The Blue-crowned Motmot, Momotus momota, is a near-passerine bird which is a resident breeder in the rain forests of Mexico, Central and South America, and Trinidad and Tobago.
This motmot is a large tropical bird related to other colourful families such as the kingfishers, bee-eaters and rollers. Like most of the Coraciiformes, motmots nest in tunnels in banks, laying about three or four white eggs.
The Blue-crowned Motmot is 41-46cm long, depending on race. Nominate M. m. momota weighs 145g. The tail is very long with a bare-shafted racket tip. The upperparts are green, shading to blue on the lower tail, and the underparts are green or rufous depending on subspecies.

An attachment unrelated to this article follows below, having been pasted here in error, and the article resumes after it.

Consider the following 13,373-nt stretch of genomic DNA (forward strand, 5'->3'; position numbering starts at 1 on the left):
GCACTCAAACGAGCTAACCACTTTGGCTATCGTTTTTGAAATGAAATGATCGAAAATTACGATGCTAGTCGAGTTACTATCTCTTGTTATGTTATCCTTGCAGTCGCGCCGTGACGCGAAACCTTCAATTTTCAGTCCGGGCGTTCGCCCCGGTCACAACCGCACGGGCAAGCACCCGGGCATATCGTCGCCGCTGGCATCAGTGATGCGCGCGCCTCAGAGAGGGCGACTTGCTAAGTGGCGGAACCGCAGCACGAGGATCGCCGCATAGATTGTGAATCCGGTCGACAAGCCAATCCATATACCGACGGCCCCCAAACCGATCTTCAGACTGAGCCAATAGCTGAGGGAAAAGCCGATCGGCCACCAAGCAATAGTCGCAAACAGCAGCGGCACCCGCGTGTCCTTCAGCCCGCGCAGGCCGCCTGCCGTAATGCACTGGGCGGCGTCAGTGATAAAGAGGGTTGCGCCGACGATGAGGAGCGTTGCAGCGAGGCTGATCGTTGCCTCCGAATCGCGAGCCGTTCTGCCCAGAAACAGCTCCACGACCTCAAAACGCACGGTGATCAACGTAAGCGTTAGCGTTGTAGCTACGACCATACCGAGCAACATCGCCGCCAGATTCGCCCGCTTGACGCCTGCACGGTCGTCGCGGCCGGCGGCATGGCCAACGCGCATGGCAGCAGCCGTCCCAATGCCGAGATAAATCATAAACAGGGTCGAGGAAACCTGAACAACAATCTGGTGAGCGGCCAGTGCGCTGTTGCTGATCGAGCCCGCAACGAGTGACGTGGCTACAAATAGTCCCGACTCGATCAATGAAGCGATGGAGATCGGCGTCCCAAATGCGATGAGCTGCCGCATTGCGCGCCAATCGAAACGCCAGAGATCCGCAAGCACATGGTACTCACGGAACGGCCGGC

The head has a black crown, which is surrounded by a blue and purple band. There is a black eyemask, and the nape of momota is chestnut. The call is a low owl-like ooo-doot.
These birds often sit still, and in their dense forest habitat can be difficult to see, despite their size. They eat small prey such as insects and lizards, and will also regularly take fruit.
The upland subspecies was formerly split as the Highland Motmot, Momotus aequatorialis (Gould, 1858) a species recognised, for example, by Sibley and Monroe, but this treatment is no longer adopted, following SACC (2005).